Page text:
In a world where nepotism and the conversations around it rule the roost, actors like Nidhhi Agerwal stand strong as a girl-next-door who worked her way into stardom. We follow the climb to success of this ‘North Indian-South Indian’ girl who effortlessly fits into film industries across the country…
How did your foray into films happen?
I began my career as a model. I am not from the industry, for that matter, there’s nobody in my family who does anything film-related. My modelling career began in Bangalore after I won this pageant called Femina Style Diva. A model coordinator from Mumbai took notice of me at that pageant and advised me to move to Mumbai and I thought: why not? Let me give this a chance. I decided to go to Mumbai and do a couple of meetings and see what happens. Luckily the meetings turned out to be positive and I eventually ended up moving to Mumbai. And that’s how I got into films.
You grew up in both Hyderabad and Bangalore — how did these two cities influence who Nidhhi Agerwal is today?
I was born in Hyderabad, my mother is from there. But yes, I grew up in Bangalore. I did my schooling, college and most of my life was spent in Bangalore. I am a typical Bangalore girl, but Hyderabad is also very special to me. It is like my second home. Both these cities have made me who I am and I absolutely love them both!
Your debut was in Bollywood, but you quickly made a move down South — was there a reason behind this and do you plan on continuing working in both the South and the North?
I have always wanted to work in both industries — or should I say the South and the North. I’ve always wanted to be a pan-Indian actor. I’ve always been inspired by actors like Aishwarya Rai and Sridevi and how they juggle their careers in each of these industries. Also, you must know that this wasn’t planned. I was absolutely open to making my debut in Tamil, Telugu or Hindi. It just so happened that my debut was in Bollywood. I actually signed on my debut Telugu film at the same time; it’s just that we started shooting that project slightly later.
You’ve made your entry into Kollywood too… a little bit about that film?
I am super excited to finally make my debut in Kollywood. The film is called Bhoomi and it is with Jayam Ravi. The film has really pushed me to give my best performance, yet. I have done things in the film I wasn’t even aware I could do. That it is Jayam Ravi’s 25th film makes it just that much more special.
Are you open to working in Kannada and Malayalam films?
I am always open to interesting work, irrespective of language. I am all about the director. I don’t have a list of actors I want to work with, rather I have a list of directors I want to work with and many of them are from the Kannada and Malayalam film industries.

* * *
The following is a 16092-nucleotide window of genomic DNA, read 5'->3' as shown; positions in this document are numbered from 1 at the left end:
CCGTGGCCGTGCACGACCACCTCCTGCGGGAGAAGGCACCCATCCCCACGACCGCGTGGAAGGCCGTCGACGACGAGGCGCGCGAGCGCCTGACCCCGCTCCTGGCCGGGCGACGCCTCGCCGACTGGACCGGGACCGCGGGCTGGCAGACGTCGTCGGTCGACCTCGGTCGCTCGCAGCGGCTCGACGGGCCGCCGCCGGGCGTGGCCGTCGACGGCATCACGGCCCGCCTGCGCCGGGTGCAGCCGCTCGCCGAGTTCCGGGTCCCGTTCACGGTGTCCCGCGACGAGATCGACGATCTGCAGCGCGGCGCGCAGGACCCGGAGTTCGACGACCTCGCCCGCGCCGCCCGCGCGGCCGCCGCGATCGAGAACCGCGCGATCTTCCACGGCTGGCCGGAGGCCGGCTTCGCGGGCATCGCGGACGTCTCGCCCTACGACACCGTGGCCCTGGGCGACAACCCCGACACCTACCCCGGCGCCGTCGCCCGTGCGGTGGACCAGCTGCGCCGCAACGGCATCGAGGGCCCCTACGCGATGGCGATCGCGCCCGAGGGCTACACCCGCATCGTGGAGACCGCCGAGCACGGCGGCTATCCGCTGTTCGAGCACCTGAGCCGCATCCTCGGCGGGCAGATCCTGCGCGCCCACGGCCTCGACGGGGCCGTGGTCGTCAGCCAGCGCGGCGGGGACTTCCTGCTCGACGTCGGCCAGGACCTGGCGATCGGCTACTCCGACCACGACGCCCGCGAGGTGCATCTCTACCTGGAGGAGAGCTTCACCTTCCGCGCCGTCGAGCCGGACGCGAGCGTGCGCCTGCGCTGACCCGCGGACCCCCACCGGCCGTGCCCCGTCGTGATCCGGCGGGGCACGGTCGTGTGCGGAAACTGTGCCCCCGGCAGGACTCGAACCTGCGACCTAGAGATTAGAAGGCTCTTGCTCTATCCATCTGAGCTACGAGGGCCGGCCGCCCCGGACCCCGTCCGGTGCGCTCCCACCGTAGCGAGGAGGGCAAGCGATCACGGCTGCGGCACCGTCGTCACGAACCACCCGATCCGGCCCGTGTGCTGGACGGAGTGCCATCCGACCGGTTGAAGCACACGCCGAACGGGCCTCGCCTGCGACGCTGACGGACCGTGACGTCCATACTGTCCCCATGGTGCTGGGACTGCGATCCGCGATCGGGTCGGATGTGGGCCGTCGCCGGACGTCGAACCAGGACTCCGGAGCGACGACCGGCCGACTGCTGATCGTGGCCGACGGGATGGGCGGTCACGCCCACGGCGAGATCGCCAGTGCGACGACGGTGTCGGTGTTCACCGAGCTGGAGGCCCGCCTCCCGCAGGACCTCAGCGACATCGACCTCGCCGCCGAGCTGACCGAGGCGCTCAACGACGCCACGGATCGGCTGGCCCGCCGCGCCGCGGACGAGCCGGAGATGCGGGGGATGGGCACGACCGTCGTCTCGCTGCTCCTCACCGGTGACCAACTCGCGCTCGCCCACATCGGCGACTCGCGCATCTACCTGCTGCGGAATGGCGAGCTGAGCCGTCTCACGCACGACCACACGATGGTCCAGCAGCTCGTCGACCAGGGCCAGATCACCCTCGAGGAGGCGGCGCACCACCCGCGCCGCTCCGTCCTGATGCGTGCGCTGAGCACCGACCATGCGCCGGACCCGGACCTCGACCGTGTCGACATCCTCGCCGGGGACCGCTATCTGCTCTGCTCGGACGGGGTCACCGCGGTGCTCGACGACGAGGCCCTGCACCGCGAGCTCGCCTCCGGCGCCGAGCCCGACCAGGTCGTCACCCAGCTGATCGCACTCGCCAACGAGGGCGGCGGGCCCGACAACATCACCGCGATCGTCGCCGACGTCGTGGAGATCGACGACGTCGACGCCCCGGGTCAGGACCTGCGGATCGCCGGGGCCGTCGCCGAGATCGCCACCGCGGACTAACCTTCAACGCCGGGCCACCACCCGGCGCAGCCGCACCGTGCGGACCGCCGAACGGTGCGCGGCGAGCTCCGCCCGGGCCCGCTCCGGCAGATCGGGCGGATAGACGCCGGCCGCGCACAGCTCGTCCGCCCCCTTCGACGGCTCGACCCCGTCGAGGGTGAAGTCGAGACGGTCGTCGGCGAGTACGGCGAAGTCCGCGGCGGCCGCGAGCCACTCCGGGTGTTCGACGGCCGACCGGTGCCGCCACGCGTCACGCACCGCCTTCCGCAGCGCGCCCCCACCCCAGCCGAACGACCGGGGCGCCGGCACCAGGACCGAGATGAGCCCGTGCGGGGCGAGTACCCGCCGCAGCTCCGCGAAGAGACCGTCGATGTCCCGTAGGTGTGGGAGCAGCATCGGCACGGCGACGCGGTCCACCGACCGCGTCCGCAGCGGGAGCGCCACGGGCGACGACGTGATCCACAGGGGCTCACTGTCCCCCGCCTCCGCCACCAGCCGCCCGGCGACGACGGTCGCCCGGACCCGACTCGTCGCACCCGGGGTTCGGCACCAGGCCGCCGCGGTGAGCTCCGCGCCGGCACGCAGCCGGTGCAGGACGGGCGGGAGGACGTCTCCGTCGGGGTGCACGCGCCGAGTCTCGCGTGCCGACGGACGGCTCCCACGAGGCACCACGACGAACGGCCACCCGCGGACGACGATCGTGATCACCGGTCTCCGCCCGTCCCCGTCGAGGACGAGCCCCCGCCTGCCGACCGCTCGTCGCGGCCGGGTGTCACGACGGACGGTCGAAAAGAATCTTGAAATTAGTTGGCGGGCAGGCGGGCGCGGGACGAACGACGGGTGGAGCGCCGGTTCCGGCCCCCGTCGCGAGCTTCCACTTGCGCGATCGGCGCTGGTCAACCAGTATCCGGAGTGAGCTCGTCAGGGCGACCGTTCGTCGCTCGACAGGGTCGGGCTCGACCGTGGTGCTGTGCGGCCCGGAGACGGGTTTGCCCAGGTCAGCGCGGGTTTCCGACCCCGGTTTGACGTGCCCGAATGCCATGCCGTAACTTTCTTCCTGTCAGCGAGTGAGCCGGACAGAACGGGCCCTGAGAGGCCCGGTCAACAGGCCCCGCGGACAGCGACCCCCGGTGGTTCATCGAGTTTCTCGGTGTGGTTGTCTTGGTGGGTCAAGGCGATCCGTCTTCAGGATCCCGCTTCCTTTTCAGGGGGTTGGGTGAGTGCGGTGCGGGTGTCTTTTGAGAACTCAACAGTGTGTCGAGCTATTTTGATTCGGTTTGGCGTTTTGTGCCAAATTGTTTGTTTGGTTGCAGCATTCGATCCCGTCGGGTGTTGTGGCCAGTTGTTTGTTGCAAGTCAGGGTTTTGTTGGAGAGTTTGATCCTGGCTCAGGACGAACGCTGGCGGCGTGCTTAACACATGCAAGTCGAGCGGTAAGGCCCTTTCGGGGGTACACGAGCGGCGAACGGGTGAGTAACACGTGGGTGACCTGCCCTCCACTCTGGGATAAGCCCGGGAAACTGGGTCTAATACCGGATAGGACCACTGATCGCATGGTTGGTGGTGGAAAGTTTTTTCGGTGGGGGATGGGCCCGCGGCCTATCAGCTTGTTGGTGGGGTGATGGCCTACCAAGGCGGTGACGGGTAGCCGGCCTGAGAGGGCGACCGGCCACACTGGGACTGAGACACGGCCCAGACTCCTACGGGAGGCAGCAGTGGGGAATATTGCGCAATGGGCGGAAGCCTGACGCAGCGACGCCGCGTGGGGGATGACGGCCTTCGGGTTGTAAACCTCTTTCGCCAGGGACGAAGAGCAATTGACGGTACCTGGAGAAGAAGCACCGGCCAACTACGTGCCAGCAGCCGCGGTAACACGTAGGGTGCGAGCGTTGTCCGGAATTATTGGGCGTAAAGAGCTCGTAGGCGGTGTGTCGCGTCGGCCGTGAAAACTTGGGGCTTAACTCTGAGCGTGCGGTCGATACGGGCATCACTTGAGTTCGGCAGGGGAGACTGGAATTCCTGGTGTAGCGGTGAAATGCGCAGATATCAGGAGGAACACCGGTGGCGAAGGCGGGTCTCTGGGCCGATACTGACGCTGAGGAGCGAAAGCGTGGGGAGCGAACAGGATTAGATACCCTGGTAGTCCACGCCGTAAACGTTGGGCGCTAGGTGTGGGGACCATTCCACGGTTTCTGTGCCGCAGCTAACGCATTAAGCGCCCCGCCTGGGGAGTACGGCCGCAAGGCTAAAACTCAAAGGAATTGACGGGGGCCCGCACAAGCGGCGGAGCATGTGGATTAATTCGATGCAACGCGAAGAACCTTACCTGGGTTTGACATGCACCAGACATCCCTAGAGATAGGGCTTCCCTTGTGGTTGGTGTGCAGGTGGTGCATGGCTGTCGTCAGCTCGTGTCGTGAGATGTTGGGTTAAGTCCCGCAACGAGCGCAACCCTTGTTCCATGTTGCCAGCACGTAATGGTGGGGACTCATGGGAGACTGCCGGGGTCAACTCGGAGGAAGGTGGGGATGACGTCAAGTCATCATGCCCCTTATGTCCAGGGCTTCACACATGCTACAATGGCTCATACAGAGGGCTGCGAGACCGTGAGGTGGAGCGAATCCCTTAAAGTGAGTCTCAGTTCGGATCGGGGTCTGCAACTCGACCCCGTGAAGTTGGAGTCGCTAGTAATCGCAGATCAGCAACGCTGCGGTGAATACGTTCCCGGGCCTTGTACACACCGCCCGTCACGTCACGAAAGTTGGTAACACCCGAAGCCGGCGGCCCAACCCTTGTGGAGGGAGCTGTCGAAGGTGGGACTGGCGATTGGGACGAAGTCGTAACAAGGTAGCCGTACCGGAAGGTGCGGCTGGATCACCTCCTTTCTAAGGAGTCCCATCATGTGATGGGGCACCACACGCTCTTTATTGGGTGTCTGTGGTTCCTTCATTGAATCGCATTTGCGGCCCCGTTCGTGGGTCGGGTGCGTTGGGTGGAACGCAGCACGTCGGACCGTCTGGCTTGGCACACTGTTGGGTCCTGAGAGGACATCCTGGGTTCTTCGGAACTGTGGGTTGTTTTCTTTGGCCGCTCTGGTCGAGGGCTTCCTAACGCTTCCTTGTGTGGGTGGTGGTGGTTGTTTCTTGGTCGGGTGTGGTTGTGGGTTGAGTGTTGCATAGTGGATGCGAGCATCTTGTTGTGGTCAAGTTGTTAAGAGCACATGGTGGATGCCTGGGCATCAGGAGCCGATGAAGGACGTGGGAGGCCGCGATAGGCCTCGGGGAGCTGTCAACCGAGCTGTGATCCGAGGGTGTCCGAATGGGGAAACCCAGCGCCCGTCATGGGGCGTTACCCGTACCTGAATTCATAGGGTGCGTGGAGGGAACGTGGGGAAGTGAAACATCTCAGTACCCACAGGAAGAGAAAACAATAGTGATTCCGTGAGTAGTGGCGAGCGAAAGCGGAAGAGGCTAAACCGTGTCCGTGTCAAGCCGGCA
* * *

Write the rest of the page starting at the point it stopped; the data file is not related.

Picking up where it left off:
As a 25-year-old, you are one of the youngest actors in the industry right now — does age give you a certain advantage?
I just turned 25 and I don’t know if age gives me an advantage, but living alone since I was 21 has helped me grow up a lot and really fast. I sometimes think that while I am just 25, in my head I’m already 40!
What are the causes that you feel for?
I love animals more than people. I try to be as ethical as possible, be it the make-up I use or the food I eat — I want it all to be ethically sourced and environmentally friendly. I also feel strongly about education in India and do whatever I can to ensure education is freely available to everyone in India.
You are also a trained dancer – when did you begin learning dance and what styles do you perform in? Has having a career in films affected your passion?
I am a trained ballet dancer. I learnt the form for eight years. I have also professionally learnt other forms including belly dancing, jazz, tap and hip-hop. I had to focus on hip-hop before starting to shoot with Tiger Shroff as that is the style he’s really fond of. I’ve also dabbled in Kathak and it remains to be one of my most favourite forms. I must admit that I am an actor today because of my training in dance. I do get more time to rehearse and practice now, thanks to a career in films. And I’ve got to meet and learn from so many great choreographers.
Have you ever felt like an outsider in the South Indian film industries?
I am an outsider to be very honest. And I am proud to be an outsider because I can stand tall and say whatever I have achieved has been through my own efforts.
Who is the real Nidhhi Agerwal?
She is a passionate girl. She is passionate about her life and career. And she is very kind.
What can we look forward to you in?
I have two films that I need to complete and I have two more scheduled to begin. I have no clue when shooting will resume during this pandemic, but I am looking forward to it.
Any words of advice for people who want to get into acting?
I usually don’t like to give advice. Every single person has a different path. But what I could advise is: train. I didn’t train for this career till I was well within it, but training to be an actor can be very useful.